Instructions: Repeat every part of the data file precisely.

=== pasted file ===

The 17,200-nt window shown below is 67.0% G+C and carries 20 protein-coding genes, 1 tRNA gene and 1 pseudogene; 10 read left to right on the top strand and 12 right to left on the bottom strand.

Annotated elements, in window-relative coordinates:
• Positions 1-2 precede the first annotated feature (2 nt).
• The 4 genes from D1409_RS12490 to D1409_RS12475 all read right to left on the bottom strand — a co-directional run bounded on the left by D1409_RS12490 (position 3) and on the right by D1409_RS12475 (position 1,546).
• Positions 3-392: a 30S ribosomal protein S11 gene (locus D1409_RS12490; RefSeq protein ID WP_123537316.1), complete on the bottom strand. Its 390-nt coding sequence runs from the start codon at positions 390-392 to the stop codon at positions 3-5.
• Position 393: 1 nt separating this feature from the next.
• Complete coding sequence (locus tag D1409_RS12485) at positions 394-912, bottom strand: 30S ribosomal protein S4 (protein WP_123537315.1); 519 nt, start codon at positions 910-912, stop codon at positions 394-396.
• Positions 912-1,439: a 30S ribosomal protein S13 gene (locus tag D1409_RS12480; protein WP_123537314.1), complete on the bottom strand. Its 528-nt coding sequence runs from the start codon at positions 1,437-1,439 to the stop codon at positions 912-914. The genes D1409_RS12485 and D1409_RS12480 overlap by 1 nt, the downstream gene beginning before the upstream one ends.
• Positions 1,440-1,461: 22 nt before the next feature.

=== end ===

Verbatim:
The 17,200-nt window shown below is 67.0% G+C and carries 20 protein-coding genes, 1 tRNA gene and 1 pseudogene; 10 read left to right on the top strand and 12 right to left on the bottom strand.

Annotated elements, in window-relative coordinates:
• Positions 1-2 precede the first annotated feature (2 nt).
• The 4 genes from D1409_RS12490 to D1409_RS12475 all read right to left on the bottom strand — a co-directional run bounded on the left by D1409_RS12490 (position 3) and on the right by D1409_RS12475 (position 1,546).
• Positions 3-392: a 30S ribosomal protein S11 gene (locus D1409_RS12490; RefSeq protein ID WP_123537316.1), complete on the bottom strand. Its 390-nt coding sequence runs from the start codon at positions 390-392 to the stop codon at positions 3-5.
• Position 393: 1 nt separating this feature from the next.
• Complete coding sequence (locus tag D1409_RS12485) at positions 394-912, bottom strand: 30S ribosomal protein S4 (protein WP_123537315.1); 519 nt, start codon at positions 910-912, stop codon at positions 394-396.
• Positions 912-1,439: a 30S ribosomal protein S13 gene (locus tag D1409_RS12480; protein WP_123537314.1), complete on the bottom strand. Its 528-nt coding sequence runs from the start codon at positions 1,437-1,439 to the stop codon at positions 912-914. The genes D1409_RS12485 and D1409_RS12480 overlap by 1 nt, the downstream gene beginning before the upstream one ends.
• Positions 1,440-1,461: 22 nt before the next feature.